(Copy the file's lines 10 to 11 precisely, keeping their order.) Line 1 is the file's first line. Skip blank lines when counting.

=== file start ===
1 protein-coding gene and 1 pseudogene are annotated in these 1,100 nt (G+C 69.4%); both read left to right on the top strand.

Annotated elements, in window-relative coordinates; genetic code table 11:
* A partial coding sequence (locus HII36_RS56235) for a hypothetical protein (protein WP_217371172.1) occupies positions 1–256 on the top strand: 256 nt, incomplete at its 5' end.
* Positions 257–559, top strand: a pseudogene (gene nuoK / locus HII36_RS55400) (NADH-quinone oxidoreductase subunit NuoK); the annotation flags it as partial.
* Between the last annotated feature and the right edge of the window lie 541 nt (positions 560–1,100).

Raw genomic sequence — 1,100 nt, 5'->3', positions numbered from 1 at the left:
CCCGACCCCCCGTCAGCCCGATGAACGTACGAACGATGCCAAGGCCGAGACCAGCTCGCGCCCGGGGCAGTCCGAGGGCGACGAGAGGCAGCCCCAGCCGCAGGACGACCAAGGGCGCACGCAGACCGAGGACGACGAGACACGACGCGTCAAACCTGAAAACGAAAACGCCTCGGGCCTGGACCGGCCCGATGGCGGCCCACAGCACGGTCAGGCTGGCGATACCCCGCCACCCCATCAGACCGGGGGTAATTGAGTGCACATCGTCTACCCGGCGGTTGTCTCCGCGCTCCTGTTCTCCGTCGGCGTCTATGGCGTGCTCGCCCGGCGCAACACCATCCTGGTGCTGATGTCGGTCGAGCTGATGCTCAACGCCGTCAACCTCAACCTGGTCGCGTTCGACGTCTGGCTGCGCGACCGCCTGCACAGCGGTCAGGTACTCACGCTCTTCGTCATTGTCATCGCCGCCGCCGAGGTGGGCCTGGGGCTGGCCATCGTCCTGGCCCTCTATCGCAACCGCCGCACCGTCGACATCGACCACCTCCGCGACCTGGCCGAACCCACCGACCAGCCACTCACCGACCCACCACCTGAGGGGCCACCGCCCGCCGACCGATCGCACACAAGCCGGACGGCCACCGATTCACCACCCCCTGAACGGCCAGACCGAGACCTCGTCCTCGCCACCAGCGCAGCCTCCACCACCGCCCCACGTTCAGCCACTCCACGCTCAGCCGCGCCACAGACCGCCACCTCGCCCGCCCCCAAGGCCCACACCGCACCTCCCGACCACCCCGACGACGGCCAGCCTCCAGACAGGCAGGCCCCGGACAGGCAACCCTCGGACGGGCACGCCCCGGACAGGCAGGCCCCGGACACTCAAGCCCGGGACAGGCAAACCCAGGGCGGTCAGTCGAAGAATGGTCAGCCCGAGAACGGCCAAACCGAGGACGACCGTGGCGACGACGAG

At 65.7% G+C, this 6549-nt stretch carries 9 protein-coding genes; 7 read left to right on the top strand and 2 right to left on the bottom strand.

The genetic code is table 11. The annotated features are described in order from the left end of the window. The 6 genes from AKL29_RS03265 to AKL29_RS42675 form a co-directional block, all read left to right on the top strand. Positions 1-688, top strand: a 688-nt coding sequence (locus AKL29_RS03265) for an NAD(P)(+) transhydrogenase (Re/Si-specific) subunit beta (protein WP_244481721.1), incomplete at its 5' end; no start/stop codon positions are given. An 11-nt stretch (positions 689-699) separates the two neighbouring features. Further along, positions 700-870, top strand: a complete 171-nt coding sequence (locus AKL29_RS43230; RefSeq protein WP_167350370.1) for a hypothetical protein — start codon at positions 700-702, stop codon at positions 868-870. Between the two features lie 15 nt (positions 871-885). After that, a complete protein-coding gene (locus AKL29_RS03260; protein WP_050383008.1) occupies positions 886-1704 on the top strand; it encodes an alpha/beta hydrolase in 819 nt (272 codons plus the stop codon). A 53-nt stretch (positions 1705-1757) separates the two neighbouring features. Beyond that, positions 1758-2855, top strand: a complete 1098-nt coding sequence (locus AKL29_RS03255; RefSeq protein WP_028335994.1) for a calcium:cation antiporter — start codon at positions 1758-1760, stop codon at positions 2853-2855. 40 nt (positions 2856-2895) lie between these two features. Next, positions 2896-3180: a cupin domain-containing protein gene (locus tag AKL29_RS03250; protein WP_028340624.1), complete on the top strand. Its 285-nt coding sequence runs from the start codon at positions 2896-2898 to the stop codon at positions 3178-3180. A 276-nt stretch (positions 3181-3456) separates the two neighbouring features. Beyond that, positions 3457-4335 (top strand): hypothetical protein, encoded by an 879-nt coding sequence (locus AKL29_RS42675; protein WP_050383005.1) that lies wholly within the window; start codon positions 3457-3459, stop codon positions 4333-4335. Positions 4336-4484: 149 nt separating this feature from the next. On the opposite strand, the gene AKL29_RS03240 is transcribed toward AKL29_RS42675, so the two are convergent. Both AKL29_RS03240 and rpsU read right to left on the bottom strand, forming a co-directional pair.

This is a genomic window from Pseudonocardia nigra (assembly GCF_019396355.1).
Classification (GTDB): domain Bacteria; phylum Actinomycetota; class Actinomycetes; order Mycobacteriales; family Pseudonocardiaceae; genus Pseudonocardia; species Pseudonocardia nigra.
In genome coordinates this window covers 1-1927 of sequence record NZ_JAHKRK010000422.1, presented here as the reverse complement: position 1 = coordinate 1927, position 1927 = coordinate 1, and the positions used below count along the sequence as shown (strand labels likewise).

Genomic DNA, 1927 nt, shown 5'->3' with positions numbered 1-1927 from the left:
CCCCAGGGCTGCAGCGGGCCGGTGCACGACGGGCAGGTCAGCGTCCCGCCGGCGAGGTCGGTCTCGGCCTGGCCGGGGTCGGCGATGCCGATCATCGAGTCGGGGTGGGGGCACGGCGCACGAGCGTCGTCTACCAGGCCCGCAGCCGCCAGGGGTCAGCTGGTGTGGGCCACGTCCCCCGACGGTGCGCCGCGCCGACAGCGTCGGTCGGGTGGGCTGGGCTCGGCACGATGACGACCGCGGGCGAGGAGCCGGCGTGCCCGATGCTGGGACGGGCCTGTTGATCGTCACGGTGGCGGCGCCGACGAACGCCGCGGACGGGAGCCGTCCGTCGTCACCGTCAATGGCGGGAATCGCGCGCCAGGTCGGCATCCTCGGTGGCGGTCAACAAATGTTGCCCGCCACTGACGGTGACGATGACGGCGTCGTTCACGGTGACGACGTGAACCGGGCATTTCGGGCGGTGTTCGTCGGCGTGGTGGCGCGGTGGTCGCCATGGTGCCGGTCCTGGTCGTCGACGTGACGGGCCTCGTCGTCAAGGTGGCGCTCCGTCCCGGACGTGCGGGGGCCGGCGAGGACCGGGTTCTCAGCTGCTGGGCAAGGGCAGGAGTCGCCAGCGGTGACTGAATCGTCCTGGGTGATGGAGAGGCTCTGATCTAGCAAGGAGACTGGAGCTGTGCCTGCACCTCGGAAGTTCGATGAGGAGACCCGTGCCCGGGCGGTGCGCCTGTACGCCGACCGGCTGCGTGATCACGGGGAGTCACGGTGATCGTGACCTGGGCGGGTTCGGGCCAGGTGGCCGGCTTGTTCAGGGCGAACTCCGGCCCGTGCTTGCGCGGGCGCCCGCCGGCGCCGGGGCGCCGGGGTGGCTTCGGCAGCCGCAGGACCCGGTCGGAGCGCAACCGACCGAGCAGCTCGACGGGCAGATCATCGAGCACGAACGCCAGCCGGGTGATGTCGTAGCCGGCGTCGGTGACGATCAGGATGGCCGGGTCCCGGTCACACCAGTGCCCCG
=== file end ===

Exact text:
This is a genomic window from Pseudonocardia nigra (assembly GCF_019396355.1).
Classification (GTDB): domain Bacteria; phylum Actinomycetota; class Actinomycetes; order Mycobacteriales; family Pseudonocardiaceae; genus Pseudonocardia; species Pseudonocardia nigra.